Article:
Throughout Bancells’ career, there were plenty of highlights — and some lowlights. It would be hard for anybody to have a tougher first year than Bancells. His first year as the club’s head athletic trainer was 1988 — which started with the Orioles losing 21 straight games and ending with a 54-107 record. The next year was the “Why Not?” season, so that was a quick intro to the roller-coaster ride ahead.

Bancells has only missed a half-dozen games during his career, for the weddings of his children (“we got lucky with the births,” he said) and this year while Carol was recovering from her surgery. Throw in spring training and postseason games and the total climbs to more than 6,000 — more than enough memories or seventh-inning stretches to last a lifetime.

If you push him, and it takes some prodding, Bancells will admit to a personal highlight.

“It would have to be Cooperstown, [N.Y.], 2007, when Cal mentioned me in his [Hall of Fame] acceptance speech,” he said. “The funny thing is I wasn’t going to go because I didn’t think I should be away the whole weekend, but Cal had invited me and my family, and I had people telling me, ‘You have to go. … You have to do this.’ When he mentioned my name, I wasn’t even sure what he said. It was surreal and emotional.”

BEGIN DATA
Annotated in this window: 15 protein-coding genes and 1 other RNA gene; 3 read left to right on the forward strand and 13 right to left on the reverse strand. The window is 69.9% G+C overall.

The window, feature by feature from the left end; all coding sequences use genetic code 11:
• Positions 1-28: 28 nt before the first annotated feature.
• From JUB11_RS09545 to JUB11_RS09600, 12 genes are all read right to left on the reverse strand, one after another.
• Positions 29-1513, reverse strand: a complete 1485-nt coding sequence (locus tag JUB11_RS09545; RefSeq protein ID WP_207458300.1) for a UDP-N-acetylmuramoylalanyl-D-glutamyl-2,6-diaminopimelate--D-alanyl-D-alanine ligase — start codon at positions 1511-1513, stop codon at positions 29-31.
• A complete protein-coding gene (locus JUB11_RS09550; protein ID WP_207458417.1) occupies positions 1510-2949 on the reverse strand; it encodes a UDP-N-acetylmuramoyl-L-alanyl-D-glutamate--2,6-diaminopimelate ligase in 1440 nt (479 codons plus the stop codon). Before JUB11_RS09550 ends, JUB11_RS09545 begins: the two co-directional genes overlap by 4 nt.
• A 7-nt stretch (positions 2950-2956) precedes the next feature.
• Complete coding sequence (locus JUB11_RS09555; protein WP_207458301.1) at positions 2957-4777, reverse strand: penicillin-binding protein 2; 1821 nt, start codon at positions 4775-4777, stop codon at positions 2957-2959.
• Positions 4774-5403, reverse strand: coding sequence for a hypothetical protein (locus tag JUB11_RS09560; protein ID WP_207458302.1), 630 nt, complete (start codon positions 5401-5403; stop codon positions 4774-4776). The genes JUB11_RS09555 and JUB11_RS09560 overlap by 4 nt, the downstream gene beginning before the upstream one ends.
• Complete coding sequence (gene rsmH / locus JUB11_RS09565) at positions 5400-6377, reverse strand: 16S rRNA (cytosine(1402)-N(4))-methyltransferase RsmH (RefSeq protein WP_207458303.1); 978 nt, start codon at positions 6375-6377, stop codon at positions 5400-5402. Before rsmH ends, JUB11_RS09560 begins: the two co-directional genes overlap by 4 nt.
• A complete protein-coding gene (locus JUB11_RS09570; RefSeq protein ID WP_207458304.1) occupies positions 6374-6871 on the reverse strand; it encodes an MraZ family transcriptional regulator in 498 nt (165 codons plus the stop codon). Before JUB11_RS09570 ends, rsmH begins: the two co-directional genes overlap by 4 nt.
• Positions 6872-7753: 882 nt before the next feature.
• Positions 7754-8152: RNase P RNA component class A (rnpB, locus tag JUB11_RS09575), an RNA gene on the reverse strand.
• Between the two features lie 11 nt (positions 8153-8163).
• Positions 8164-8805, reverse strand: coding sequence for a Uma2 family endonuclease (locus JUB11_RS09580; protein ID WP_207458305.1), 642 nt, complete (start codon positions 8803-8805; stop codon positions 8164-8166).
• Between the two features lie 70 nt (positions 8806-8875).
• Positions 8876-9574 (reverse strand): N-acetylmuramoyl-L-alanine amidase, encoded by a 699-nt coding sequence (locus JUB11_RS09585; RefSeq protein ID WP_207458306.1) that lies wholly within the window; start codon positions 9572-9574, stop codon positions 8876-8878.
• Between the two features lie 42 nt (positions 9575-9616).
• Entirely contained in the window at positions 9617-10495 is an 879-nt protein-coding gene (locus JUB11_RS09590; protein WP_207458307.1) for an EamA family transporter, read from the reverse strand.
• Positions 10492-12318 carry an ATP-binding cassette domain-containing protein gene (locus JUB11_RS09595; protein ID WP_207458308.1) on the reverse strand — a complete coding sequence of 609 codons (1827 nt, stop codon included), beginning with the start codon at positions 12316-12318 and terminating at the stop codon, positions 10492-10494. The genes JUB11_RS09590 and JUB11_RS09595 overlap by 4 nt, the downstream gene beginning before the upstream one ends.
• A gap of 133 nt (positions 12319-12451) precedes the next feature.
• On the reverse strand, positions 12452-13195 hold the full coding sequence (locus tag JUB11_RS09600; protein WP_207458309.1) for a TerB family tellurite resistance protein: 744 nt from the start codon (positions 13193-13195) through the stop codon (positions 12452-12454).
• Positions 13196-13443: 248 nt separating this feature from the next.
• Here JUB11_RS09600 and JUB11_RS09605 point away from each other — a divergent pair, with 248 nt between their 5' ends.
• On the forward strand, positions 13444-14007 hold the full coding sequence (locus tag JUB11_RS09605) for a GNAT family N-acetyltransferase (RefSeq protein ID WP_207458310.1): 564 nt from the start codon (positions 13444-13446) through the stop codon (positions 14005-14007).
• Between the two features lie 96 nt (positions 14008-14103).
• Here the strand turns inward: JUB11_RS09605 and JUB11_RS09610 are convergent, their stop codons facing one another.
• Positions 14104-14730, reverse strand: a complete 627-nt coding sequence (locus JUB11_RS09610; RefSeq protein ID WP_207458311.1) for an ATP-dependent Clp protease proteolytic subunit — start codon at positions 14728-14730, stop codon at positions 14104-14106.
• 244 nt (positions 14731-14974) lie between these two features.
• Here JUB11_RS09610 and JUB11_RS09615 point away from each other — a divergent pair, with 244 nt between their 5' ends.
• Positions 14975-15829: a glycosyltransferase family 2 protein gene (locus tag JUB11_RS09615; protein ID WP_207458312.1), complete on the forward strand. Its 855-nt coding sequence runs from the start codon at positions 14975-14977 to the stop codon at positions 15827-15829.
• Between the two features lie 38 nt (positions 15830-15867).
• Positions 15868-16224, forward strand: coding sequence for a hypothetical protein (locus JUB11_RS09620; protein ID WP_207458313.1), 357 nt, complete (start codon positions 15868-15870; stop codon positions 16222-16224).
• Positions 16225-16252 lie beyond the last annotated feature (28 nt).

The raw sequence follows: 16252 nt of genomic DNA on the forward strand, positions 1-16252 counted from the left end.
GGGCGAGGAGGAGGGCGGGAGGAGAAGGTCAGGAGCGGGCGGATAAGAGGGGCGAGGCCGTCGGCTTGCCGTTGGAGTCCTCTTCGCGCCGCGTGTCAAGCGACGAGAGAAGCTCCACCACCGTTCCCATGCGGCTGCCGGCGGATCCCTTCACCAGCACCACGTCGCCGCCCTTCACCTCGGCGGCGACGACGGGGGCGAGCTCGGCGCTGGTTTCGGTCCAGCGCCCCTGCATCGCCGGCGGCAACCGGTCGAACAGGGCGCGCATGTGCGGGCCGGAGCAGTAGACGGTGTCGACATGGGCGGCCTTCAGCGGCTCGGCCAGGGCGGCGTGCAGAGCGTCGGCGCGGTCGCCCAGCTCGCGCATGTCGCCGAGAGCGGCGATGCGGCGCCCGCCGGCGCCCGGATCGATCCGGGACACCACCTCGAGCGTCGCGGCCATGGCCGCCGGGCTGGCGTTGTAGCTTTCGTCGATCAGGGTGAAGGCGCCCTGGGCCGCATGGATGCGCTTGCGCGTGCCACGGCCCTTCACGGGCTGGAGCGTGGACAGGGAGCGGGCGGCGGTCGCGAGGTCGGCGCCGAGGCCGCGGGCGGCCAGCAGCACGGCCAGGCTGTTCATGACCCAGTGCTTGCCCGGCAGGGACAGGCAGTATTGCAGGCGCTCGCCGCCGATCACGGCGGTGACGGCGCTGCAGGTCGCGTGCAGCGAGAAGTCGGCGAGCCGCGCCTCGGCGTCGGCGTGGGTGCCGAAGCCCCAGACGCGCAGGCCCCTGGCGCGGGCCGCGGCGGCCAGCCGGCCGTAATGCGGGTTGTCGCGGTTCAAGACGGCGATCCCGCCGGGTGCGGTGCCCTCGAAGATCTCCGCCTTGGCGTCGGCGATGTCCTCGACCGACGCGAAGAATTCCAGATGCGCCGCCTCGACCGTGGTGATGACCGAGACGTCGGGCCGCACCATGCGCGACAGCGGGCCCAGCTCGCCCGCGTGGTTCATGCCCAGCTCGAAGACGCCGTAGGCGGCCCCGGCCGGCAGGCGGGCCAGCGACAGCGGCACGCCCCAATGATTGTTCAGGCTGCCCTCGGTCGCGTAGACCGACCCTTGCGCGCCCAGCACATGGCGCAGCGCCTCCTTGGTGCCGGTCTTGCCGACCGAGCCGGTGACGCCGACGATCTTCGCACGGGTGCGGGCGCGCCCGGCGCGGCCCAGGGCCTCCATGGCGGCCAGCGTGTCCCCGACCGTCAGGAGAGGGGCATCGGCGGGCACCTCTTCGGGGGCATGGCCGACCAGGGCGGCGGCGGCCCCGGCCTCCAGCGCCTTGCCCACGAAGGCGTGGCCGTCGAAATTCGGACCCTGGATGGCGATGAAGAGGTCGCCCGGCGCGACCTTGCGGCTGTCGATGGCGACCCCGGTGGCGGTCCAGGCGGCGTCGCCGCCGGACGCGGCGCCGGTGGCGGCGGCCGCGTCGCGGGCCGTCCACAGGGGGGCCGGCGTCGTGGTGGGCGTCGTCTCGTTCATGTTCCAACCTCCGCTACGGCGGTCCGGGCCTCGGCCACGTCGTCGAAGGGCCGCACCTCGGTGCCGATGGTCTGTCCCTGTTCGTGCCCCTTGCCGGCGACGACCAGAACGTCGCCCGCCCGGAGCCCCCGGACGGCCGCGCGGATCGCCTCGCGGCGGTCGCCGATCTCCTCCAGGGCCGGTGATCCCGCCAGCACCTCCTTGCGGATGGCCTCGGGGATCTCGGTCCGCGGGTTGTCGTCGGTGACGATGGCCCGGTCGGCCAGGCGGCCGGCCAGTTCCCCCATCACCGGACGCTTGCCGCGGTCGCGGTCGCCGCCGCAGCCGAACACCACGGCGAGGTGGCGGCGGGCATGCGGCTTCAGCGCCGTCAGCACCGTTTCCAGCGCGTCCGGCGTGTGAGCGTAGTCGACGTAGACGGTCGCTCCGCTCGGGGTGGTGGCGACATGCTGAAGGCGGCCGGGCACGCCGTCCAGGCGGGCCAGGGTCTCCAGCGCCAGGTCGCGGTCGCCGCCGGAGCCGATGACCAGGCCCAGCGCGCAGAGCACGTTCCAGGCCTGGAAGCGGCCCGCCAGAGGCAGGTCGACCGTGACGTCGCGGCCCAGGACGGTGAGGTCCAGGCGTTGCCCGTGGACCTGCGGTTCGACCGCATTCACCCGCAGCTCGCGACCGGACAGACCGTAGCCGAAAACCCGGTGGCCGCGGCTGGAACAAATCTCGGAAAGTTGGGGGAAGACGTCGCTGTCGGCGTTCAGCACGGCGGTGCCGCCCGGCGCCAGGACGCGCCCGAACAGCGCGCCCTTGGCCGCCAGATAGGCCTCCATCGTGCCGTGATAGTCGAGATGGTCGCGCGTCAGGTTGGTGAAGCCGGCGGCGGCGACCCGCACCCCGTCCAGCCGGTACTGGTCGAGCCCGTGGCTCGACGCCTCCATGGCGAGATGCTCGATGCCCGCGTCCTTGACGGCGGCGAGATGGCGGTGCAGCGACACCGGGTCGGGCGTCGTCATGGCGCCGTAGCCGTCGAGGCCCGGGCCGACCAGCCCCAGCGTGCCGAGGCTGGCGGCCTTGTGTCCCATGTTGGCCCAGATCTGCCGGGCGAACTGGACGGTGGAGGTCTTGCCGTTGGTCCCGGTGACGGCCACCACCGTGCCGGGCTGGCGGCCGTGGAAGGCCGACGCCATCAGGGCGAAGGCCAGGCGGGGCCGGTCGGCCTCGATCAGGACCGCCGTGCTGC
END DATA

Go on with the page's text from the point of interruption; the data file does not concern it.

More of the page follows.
From Bluefield to Cooperstown, Richie’s ride with Ripken is the journey of a lifetime, but there are many more than two characters in this play. The memories have been and continue to be mostly about the relationships.

“Eddie [Murray] called me [the day after my retirement was announced],” Bancells said. “Those are the kind of things that mean the most to me. I can’t believe the number [of former players] who call — only now sometimes they want to talk about hip or knee replacements, stuff like that, or about their kids. When they had the 25-year reunion and brought back the first team to play in Camden Yards … seeing all those guys, just sitting and talking it was great. Those are the kind of memories that mean the most — and the ones I’ll take from this job.”

As for any future reunions, they will only get better for Bancells. After 34 years with the Orioles and 41 seasons in the organization, he can be a full participant — the one with the longest tenure, the one with the most, and best, stories to tell.

Enjoy, my friend.

Jim Henneman can be reached at

Issue 238: October 2017